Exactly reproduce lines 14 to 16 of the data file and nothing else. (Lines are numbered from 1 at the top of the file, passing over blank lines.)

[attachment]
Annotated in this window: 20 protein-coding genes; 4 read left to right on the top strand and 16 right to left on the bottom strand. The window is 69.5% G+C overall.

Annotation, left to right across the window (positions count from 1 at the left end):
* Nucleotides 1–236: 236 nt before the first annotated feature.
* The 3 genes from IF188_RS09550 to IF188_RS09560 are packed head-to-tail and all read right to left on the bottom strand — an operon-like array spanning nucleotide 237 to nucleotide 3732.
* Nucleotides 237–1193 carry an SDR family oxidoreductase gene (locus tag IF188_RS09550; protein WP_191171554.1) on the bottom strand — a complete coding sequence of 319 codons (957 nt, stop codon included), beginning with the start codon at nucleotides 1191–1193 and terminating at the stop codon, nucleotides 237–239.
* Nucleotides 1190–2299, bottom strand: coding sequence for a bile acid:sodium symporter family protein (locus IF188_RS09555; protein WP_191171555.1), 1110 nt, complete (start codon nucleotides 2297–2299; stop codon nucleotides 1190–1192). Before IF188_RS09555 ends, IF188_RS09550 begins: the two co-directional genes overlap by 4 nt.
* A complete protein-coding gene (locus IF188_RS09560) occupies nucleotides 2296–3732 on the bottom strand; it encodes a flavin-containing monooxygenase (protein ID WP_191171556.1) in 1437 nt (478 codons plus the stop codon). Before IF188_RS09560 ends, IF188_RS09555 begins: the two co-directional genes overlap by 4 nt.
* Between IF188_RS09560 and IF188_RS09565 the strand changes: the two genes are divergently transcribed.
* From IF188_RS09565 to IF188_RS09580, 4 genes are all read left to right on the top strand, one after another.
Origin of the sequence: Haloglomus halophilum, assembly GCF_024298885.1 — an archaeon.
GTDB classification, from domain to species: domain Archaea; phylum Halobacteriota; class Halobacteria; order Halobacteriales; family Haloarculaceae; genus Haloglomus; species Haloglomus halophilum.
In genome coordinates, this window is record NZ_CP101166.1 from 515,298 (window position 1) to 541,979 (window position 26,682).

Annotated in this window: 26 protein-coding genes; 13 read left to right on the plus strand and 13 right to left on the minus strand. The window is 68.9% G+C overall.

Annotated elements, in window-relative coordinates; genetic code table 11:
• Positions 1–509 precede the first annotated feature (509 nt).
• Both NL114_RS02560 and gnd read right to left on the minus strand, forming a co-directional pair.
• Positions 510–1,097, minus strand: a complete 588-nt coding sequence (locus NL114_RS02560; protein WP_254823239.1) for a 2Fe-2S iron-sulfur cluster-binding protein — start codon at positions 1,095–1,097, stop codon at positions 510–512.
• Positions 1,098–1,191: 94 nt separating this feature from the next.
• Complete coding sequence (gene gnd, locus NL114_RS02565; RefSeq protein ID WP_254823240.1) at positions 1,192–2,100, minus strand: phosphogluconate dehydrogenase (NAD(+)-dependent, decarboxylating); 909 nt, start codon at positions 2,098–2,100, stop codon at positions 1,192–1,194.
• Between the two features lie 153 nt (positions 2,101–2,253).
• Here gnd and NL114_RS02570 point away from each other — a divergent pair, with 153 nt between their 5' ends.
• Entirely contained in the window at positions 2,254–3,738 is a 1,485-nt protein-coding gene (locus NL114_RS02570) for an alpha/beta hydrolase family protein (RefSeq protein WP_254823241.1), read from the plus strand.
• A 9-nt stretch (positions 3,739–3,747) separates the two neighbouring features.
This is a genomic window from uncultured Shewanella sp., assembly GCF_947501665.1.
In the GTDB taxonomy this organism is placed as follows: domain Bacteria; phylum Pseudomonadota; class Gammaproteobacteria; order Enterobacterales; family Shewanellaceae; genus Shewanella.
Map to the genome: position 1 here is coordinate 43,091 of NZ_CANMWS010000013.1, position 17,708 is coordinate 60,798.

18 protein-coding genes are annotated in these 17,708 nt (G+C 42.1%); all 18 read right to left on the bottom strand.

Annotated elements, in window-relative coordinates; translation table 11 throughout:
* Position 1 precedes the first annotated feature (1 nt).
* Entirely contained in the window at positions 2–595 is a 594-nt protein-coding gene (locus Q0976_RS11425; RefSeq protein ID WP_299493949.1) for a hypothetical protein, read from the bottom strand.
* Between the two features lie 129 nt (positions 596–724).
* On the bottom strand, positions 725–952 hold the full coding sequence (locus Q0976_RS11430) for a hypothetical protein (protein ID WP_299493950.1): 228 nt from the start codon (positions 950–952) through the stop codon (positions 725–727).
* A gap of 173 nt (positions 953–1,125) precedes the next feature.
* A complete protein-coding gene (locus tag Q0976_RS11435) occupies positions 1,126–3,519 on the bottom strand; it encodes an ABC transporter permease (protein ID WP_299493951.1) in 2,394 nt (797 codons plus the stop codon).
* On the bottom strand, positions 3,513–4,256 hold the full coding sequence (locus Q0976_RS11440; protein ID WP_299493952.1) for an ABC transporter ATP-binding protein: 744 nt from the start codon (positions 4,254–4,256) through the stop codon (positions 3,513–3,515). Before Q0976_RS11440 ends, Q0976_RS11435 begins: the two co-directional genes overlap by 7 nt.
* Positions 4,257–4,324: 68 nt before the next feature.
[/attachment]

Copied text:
Annotated elements, in window-relative coordinates; genetic code table 11:
• Positions 1–509 precede the first annotated feature (509 nt).
• Both NL114_RS02560 and gnd read right to left on the minus strand, forming a co-directional pair.